The other day I was at Home Depot. The gentleman who checked out my purchases (I almost said checked me out), was in his late sixties at least. He might have been seventy or older. He asked if I needed help getting my potting soil into my car, and I declined. He said, “Are you sure? I couldn’t do it.”
This guy, who couldn’t lift a bag of potting soil, was on his feet all day on concrete. It seems a grueling way to spend your day. According to the Bureau of Labor Statistics, about 25 percent of men over the age of 64 are working, and about half of them are in physically demanding jobs. Now, I’m assuming he wasn’t doing it for fun, though it’s possible I’m wrong on that front.
Does your future hold a Home Depot job? For too many, the answer may be yes. The median net worth (half are below, and half are above) of those aged 65 to 74 is just $224,000, and that includes the equity in their homes. Net worth is the value of all your assets, including your home and retirement accounts, minus the value of all your debt, including your mortgage. That is not nearly enough to live on, especially if you are living in part of it.
And it isn’t just those with low incomes. I’ve recently spoken to a few couples in their mid-fifties with high paying professional careers, but a negative net worth, meaning they owe more than they own.
But you can do something about it. The younger you are, the less you will need to change, but you can find a solution. A friend of ours, Gene, made a course correction at the age of 61. He really wanted to retire. He was tired of his commute and the office politics. But he had little saved.
He took a good hard look at his expenses to understand what kind of income he and his wife, Roberta, needed to live comfortably. Then he found out what he could expect from Social Security at the various filing ages. With this information, he was able to make some decisions.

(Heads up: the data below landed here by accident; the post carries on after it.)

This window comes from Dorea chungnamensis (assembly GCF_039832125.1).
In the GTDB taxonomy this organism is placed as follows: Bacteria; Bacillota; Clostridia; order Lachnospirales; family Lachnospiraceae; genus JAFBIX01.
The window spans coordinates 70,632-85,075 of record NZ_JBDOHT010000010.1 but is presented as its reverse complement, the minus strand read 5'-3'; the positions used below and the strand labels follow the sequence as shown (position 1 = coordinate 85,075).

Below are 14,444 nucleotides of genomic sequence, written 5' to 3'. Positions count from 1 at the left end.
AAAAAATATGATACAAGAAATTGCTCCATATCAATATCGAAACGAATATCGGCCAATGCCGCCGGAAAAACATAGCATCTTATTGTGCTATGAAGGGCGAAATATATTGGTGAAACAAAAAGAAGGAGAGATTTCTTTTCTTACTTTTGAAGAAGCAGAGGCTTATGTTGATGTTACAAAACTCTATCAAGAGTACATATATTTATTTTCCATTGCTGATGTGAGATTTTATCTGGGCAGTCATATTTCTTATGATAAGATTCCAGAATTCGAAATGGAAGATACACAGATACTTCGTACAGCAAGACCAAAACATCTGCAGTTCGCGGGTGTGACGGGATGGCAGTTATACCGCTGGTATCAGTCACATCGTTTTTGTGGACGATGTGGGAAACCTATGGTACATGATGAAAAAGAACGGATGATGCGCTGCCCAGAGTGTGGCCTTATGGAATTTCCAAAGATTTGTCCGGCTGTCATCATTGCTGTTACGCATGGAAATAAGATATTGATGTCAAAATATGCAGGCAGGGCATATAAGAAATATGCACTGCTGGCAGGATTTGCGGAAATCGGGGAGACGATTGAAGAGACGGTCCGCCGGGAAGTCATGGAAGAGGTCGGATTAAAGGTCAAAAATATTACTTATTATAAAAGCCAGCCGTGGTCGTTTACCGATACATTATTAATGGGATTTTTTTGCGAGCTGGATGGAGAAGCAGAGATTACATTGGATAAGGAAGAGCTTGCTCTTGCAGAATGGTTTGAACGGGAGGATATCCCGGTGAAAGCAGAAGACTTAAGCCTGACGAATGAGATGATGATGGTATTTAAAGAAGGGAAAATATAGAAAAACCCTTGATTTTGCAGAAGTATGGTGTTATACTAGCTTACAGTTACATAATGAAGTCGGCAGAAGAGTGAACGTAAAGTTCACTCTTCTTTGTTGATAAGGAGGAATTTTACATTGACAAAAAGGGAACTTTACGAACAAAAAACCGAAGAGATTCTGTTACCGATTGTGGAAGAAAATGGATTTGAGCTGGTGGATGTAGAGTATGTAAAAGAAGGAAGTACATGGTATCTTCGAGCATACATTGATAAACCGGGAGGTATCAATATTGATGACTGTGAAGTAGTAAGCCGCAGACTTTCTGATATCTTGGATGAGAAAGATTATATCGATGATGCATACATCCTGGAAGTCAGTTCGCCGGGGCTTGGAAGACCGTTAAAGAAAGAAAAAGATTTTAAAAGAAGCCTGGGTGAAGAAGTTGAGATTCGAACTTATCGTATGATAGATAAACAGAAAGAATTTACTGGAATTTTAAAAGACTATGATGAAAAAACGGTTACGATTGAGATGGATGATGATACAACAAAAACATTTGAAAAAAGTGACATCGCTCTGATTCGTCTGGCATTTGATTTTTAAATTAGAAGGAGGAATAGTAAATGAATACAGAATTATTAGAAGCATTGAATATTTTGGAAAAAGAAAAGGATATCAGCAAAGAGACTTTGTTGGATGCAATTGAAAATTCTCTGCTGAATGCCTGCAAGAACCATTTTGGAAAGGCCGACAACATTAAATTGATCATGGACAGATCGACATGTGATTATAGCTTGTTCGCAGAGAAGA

First, he needed to get rid of his mortgage payment. That wasn’t going to happen soon enough if he stayed in his San Francisco Bay Area home. Gene and Roberta agreed they would retire to a lower cost area. They would sell their current home and with the equity be able to buy another home for cash. They expected they would even be able to bank some of the profits from the sale, given California real estate prices.
He knew he had little choice but to wait until he was 70, when his Social Security benefit was at it’s highest to retire. In the mean time, he saved as much of his income as he could, about 40 percent. His budget was the minimum he and Roberta could get by on.
The investment and housing markets were kind to Gene and Roberta. It turns out they will be able to retire to another state at 67 instead of 70. Gene righted his ship just in time. Had his income been lower, he might not have been able to save so much, and his future would have been far less comfortable.
The key to Gene’s success was he faced his problem head on and looked for alternatives that he and Roberta could live with. Wherever you are today, I urge you to do the same. The sooner you do, the more options you will have. You don’t want working at Home Depot into your seventies to be the only one you have left.
For a comprehensive, step-by-step guide to building your own financial plan, pick up my book, Save Yourself; Your Guide to Saving for Retirement and Building Financial Security. It is now available on Amazon.